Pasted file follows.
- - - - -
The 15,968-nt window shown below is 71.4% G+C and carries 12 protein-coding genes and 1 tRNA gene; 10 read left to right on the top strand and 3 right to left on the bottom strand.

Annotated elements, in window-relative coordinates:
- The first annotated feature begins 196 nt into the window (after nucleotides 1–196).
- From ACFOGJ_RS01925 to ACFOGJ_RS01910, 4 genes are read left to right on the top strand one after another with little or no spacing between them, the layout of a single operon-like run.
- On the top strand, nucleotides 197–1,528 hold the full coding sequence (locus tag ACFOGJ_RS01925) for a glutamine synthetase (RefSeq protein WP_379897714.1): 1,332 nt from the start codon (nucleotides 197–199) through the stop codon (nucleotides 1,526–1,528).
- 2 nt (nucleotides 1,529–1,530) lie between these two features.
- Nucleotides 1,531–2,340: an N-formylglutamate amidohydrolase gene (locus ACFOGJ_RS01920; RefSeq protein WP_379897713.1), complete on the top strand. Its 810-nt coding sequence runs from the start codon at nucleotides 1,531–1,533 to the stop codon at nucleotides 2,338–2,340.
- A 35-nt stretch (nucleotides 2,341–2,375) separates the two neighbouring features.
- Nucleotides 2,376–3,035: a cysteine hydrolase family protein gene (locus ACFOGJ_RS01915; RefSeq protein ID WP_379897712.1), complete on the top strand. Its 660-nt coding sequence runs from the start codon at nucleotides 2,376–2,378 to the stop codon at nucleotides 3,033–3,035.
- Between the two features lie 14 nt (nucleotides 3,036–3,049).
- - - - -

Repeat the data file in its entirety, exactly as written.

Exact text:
The 15,968-nt window shown below is 71.4% G+C and carries 12 protein-coding genes and 1 tRNA gene; 10 read left to right on the top strand and 3 right to left on the bottom strand.

Annotated elements, in window-relative coordinates:
- The first annotated feature begins 196 nt into the window (after nucleotides 1–196).
- From ACFOGJ_RS01925 to ACFOGJ_RS01910, 4 genes are read left to right on the top strand one after another with little or no spacing between them, the layout of a single operon-like run.
- On the top strand, nucleotides 197–1,528 hold the full coding sequence (locus tag ACFOGJ_RS01925) for a glutamine synthetase (RefSeq protein WP_379897714.1): 1,332 nt from the start codon (nucleotides 197–199) through the stop codon (nucleotides 1,526–1,528).
- 2 nt (nucleotides 1,529–1,530) lie between these two features.
- Nucleotides 1,531–2,340: an N-formylglutamate amidohydrolase gene (locus ACFOGJ_RS01920; RefSeq protein WP_379897713.1), complete on the top strand. Its 810-nt coding sequence runs from the start codon at nucleotides 1,531–1,533 to the stop codon at nucleotides 2,338–2,340.
- A 35-nt stretch (nucleotides 2,341–2,375) separates the two neighbouring features.
- Nucleotides 2,376–3,035: a cysteine hydrolase family protein gene (locus ACFOGJ_RS01915; RefSeq protein ID WP_379897712.1), complete on the top strand. Its 660-nt coding sequence runs from the start codon at nucleotides 2,376–2,378 to the stop codon at nucleotides 3,033–3,035.
- Between the two features lie 14 nt (nucleotides 3,036–3,049).